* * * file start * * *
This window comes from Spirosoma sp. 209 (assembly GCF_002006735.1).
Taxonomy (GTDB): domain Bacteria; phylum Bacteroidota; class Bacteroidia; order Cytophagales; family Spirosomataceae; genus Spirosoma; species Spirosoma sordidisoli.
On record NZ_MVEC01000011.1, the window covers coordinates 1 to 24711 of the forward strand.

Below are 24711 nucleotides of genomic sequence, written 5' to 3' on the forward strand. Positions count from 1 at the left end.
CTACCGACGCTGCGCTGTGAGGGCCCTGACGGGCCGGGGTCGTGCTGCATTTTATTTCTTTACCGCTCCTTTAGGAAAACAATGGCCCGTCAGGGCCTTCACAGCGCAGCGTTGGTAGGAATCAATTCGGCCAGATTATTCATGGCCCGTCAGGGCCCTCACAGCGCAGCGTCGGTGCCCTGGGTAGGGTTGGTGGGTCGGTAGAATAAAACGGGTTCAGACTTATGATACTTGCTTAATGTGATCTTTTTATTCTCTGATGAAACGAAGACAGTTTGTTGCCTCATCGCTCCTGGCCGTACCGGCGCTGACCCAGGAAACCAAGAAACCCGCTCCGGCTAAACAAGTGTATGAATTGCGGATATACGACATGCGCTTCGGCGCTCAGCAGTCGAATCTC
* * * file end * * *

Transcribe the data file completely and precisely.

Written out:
This window comes from Spirosoma sp. 209 (assembly GCF_002006735.1).
Taxonomy (GTDB): domain Bacteria; phylum Bacteroidota; class Bacteroidia; order Cytophagales; family Spirosomataceae; genus Spirosoma; species Spirosoma sordidisoli.
On record NZ_MVEC01000011.1, the window covers coordinates 1 to 24711 of the forward strand.

Below are 24711 nucleotides of genomic sequence, written 5' to 3' on the forward strand. Positions count from 1 at the left end.
CTACCGACGCTGCGCTGTGAGGGCCCTGACGGGCCGGGGTCGTGCTGCATTTTATTTCTTTACCGCTCCTTTAGGAAAACAATGGCCCGTCAGGGCCTTCACAGCGCAGCGTTGGTAGGAATCAATTCGGCCAGATTATTCATGGCCCGTCAGGGCCCTCACAGCGCAGCGTCGGTGCCCTGGGTAGGGTTGGTGGGTCGGTAGAATAAAACGGGTTCAGACTTATGATACTTGCTTAATGTGATCTTTTTATTCTCTGATGAAACGAAGACAGTTTGTTGCCTCATCGCTCCTGGCCGTACCGGCGCTGACCCAGGAAACCAAGAAACCCGCTCCGGCTAAACAAGTGTATGAATTGCGGATATACGACATGCGCTTCGGCGCTCAGCAGTCGAATCTC